Senator proposes nonprofit status to save some failing newspapers

March 25, 2009

(ChattahBox) — Among the many failing industries today are U.S. newspapers, hurt though perhaps more by the popularity of the internet then the economic downturn. In recent months, the the San Francisco Chronicle, Rocky Mountain News, the Seattle Post-Intelligencer, and the Baltimore Examiner have ceased daily publication or announced that they may have to stop publishing.

A Democratic senator announced on Tuesday that he wants to do something about it. Senator Benjamin Cardin has introduced a bill the Newspaper Revitalization Act, to help newspaper companies and certain media chains to restructure as nonprofits for educational purposes under the U.S. tax code 501(c)(3), with a variety of tax breaks, giving them a similar status to public broadcasting companies and educational entities.  So far the new bill appears to have met a luke warm response by congress and no one has stepped up to co-sponsor the bill, yet.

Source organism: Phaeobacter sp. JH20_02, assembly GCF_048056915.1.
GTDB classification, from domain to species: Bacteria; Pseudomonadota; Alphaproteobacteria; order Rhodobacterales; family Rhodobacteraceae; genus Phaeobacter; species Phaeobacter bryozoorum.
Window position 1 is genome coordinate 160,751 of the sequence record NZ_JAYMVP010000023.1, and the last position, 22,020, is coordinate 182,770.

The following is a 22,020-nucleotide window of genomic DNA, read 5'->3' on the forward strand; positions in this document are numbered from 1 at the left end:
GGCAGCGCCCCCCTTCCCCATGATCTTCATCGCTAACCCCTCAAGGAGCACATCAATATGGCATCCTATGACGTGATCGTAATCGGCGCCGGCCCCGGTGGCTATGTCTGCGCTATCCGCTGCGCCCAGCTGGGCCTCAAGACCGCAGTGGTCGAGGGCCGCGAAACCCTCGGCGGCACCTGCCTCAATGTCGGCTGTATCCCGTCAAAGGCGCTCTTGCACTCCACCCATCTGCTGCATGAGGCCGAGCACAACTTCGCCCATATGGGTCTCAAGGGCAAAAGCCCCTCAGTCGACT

Under this legislation, newspapers would still be free to report on all issues, including political campaigns.   Advertising and subscription revenue would be tax exempt, and contributions to support news coverage or operations could be tax deductible.  The only catch would be papers would be prohibited from making political endorsements. The proposal doesn’t apply to radio or other media. The bill was submitted to the Senate Finance Committee and doesn’t yet have a hearing date.


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